The current low prices for natural gas in the U.S. make it very difficult for companies to spend money on more drilling. And yet, the U.S. is producing more natural gas than ever in 2015. In fact, the government’s Energy Information Administration forecasts a 5.4% increase in output this year compared to 2014.
However, the new numbers from EIA suggest some potential trouble just ahead for gas production, especially in the 7 top shale formation regions that have produced a majority of the increase in U.S. oil and gas production.
In its August Drilling Productivity Report, EIA forecasts that gas production will decline in all seven of the United States’ major shale regions in September, the first across-the-board slump in shale gas1 production ever recorded by the agency.
The report reflects a real slow-down.
In May, production reached an all-time high of 45.6 billion cubic feet a day in the shale regions, including the United States’ largest gas field, Marcellus in Pennsylvania. By September, the daily output is expected to fall to 44.9 billion cubic feet, according to EIA’s projections.
EIA uses a relatively simple calculation for the report, comparing estimates of production from existing wells with that expected from newly drilled wells, based on the number of drilling rigs in operation. In its latest assessment, the agency concludes that output from new wells in shale formations will fall short of making up for decreases in production from older wells next month.
“Given the substantial drop in rig counts since the fourth quarter of 2014 in each of the (shale) regions and growing declines in production from older wells, productivity increases are less able to completely offset lower rig counts and legacy well declines,” the report explains.
That said, the decline doesn’t appear so great as to upset EIA’s projections for gas production in the U.S. as a whole, including gas from other, conventional onshore wells and wells in the Gulf of Mexico. In fact, the agency in its “Short Term Energy Outlook” for August predicted that total U.S. gas production would climb by 4 billion cubic feet per day in 2015 compared to 2014, reaching 78.7 billion cubic feet per day, with improvements in drilling efficiency offsetting low prices.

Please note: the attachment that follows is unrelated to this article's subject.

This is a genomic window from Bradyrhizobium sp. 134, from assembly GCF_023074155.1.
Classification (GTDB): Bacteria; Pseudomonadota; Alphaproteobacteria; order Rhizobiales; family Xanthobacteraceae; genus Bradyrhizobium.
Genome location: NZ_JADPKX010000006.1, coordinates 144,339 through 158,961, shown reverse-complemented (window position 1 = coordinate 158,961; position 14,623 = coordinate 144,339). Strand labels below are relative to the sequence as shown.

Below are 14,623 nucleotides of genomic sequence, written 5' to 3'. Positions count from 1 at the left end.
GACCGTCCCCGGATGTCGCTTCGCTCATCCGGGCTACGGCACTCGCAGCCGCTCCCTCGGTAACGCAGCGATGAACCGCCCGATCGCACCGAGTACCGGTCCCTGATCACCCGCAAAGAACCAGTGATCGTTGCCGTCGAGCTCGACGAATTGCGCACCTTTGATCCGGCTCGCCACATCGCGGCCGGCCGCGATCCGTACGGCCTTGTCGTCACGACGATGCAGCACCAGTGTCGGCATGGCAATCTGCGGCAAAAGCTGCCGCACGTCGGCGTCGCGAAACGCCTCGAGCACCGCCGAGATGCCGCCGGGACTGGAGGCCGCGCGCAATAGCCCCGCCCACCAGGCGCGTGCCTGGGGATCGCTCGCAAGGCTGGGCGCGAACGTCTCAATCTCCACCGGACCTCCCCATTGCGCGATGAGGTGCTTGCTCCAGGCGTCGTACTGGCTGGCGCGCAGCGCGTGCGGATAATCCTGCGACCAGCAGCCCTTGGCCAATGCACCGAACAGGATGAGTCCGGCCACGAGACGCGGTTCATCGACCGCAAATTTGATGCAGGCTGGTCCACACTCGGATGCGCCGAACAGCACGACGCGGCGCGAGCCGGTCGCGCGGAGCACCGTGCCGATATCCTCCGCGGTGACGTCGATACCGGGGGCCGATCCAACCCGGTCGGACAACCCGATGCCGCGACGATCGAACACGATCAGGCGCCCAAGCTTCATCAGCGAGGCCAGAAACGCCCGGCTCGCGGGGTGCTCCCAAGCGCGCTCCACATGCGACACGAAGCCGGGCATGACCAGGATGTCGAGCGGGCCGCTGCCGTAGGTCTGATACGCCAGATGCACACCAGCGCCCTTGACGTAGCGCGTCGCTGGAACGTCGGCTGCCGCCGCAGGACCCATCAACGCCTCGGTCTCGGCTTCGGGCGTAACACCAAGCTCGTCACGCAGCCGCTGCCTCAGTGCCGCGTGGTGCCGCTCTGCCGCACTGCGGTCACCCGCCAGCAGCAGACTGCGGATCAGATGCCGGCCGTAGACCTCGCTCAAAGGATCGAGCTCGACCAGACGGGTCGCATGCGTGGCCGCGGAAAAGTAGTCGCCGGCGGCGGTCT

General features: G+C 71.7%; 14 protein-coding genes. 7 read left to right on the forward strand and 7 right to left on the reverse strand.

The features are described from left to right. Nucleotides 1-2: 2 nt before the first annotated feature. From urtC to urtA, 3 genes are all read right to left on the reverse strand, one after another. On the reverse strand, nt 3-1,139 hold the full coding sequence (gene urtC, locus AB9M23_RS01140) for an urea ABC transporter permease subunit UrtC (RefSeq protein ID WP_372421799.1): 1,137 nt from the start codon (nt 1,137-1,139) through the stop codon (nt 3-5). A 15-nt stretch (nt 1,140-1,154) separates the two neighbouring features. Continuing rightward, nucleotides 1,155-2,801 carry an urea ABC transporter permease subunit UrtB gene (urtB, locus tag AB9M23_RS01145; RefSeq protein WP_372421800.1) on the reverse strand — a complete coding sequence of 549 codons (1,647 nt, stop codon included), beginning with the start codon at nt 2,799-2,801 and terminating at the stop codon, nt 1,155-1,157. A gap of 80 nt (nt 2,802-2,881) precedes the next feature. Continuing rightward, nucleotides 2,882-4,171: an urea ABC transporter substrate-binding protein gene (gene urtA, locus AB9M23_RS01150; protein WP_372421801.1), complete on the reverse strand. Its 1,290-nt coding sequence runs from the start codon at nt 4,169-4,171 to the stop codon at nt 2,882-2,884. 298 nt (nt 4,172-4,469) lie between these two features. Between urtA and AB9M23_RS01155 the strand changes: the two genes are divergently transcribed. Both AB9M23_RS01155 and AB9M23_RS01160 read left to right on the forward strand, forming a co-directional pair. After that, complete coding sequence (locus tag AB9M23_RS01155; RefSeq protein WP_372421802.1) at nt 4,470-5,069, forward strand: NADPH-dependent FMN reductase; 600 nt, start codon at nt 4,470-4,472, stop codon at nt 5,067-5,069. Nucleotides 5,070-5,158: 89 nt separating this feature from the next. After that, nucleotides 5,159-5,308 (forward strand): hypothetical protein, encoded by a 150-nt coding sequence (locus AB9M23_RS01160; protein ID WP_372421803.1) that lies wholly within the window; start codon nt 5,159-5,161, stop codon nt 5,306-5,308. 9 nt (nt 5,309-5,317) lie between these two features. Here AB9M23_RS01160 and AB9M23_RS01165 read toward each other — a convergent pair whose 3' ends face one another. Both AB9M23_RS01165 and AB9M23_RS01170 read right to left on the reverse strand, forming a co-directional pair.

But that growth tapers off in 2016, with total U.S. gas production rising 1.8 billion cubic feet per day, for a daily total of 80.5 billion cubic feet.
Production in the first half of 2015 was well above the first half of 2014, so even if we have declining production now, just averaging over the year will give you an increase in 2015 over 2014. “In 2016, you’ll start seeing the price effect.”
The Henry Hub spot price for gas – the U.S. benchmark for natural gas – was $2.63 per million British thermal units last Thursday, down 34.5% from the same day one year ago. At that time, the price was $4.02.
It is important to note that the drilling report doesn’t take into account economic factors, such as changes in the price of gas, or new infrastructure to carry gas from shale formations.
For example, the 1,698-mile Rockies Express Pipeline, originally built to carry gas east from Colorado and Wyoming, just recently began shipping gas west from the Marcellus and Utica shale formations, opening new markets and potentially providing higher prices for producers in those regions.
And with near-record levels of inventory, the U.S. gas industry will head into the winter heating season with more than enough supply to meet demand.
I think it is fair to say that while this report may not be able to tell us everything to expect, it is a good indicator of changes in direction of the marketplace.
Natural gas prices and electricity prices mirror each other. It looks like prices could be going up this winter. Now is a good time to lock in your long-term energy rates.
1 Shale gas refers to natural gas that is trapped within shale formations. Shales are fine-grained sedimentary rocks that can be rich resources of petroleum and natural gas. Sedimentary rocks are rocks formed by the accumulation of sediments at the Earth’s surface and within bodies of water. Common sedimentary rocks include sandstone, limestone, and shale.